Effects of Alzheimer's. Image: healthbenefitstimes.com

Effects of Alzheimer’s. Image: healthbenefitstimes.com

Researchers at the Sanford-Burnham Medical Research Institute (Sanford-Burnham) have found a chemical switch that both regulates the generation of new neurons from neural stem cells and the survival of existing nerve cells in the brain. Postmortem examination of the brains of Alzheimer’s patients and stroke victims found the switch that shuts off the signals was in abundance. With this in mind, it’s possible that a drug that targets the switch, called MEF2, might prevent neuronal loss in a variety of neurodegenerative diseases, such as Alzheimer’s, Parkinson’s and autism.

“We have shown that when nitric oxide (NO)—a highly reactive free radical—reacts with MEF2, MEF2 can no longer bind to and activate the genes that drive neurogenesis and neuronal survival,” said Stuart Lipton, M.D., Ph.D., director and professor in the Neuroscience and Aging Research Center at Sanford-Burnham, and a practicing clinical neurologist. “What’s unique here is that a single alteration to MEF2 controls two distinct events—the generation of new neurons and the survival of existing neurons,” added Lipton, who is senior author of the study.

Switching new neurons on and off

Transcription factors are proteins that control which genes are turned on or off in the genome. They do so by binding to DNA and other proteins. Once bound to DNA, these proteins can promote or block the enzyme that controls the reading, or “transcription,” of genes, making genes more or less active. In the brain, the transcription factors are paramount to linking external stimuli to protein production, enabling neurons to adapt to changing environments. Previous research showed that the MEF2 family of transcription factors plays an important part in the neurogenesis and neuronal survival, as well as in the processes of learning and memory. On the opposite side, MEF2 mutations have been linked with neurodegenerative disorders, including Alzheimer’s and autism.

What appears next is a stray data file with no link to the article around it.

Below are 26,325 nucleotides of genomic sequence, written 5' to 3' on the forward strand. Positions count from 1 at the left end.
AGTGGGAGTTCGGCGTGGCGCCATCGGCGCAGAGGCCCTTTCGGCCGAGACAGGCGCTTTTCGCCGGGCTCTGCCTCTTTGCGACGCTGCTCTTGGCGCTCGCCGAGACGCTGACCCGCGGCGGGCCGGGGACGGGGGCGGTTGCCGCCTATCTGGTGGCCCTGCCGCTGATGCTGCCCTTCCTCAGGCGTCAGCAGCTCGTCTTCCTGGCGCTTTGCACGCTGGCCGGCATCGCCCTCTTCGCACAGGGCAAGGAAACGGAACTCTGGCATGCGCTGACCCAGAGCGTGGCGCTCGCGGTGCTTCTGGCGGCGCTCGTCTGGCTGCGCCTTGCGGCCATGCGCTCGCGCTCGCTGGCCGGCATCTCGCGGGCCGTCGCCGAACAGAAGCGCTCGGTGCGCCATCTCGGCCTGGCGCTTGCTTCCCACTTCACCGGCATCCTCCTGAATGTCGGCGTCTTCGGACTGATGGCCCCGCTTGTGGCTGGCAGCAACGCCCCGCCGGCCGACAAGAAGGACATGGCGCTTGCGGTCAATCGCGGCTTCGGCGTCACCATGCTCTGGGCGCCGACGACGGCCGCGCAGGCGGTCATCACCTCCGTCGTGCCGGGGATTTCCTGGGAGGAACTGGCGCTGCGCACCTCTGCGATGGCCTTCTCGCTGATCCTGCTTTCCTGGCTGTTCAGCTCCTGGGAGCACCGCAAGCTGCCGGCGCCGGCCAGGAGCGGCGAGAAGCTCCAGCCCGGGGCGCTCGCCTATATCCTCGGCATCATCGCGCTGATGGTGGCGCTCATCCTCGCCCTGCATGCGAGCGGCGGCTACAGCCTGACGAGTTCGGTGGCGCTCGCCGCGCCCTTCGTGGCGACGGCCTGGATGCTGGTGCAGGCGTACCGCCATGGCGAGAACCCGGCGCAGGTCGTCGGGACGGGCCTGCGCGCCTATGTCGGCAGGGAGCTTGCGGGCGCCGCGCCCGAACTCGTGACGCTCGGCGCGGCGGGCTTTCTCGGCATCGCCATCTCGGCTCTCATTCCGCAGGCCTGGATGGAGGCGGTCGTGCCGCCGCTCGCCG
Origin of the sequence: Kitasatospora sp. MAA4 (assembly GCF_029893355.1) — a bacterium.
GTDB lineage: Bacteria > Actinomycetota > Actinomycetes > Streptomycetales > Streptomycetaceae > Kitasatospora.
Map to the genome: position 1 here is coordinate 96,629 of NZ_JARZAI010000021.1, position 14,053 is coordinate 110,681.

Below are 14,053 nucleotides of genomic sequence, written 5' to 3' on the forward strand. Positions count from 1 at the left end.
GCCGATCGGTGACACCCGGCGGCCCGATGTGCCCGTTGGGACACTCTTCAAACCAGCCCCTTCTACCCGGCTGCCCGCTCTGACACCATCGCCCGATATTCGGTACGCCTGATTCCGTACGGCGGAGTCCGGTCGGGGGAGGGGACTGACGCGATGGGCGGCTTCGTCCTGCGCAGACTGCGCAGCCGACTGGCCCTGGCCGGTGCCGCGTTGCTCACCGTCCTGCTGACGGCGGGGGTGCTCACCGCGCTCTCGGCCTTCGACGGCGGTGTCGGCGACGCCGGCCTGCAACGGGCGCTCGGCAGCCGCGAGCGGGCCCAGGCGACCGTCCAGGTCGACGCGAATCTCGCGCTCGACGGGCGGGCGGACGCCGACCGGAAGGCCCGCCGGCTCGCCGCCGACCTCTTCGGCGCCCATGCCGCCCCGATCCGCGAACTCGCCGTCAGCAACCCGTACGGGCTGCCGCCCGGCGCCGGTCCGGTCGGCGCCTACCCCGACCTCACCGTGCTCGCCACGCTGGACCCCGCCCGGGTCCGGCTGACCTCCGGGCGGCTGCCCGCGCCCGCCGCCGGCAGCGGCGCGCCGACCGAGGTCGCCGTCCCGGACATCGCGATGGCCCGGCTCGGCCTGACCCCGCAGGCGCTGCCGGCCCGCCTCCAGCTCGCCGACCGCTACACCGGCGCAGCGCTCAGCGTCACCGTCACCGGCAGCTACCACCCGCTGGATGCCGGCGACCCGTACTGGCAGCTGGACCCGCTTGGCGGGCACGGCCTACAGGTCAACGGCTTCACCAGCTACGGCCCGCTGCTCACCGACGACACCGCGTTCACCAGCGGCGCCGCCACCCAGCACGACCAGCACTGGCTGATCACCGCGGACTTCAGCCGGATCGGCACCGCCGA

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The NO-protein modification process mentioned by Lipton earlier was first described him and his collaborators some 20 years ago (S-nitrosylation). S-nitrosylation involves the covalent incorporation of a nitric oxide moiety into thiol groups, to form S-nitrosothiol (SNO). S-nitrosylation of MEF2 controlls neuronal survival in Parkinson’s disease and has important regulatory functions under normal physiological conditions throughout the body.

“Now we have shown that this same reaction is more ubiquitous, occurring in other neurological conditions such as stroke and Alzheimer’s disease. While the major gene targets of MEF2 may be different in various diseases and brain areas, the remarkable new finding here is that we may be able to treat each of these neurological disorders by preventing a common S-nitrosylation modification to MEF2.”

“The findings suggest that the development of a small therapeutic molecule—one that can cross the blood-brain barrier and block S-nitrosylation of MEF2 or in some other way increase MEF2 transcriptional activity—could promote new brain cell growth and protect existing cells in several neurodegenerative disorders,” added Lipton.

“We have already found several such molecules in our high-throughput screening and drug discovery efforts, so the potential for developing new drugs to attack this pathway is very exciting,” said Lipton.

The study was published in Cell Reports.

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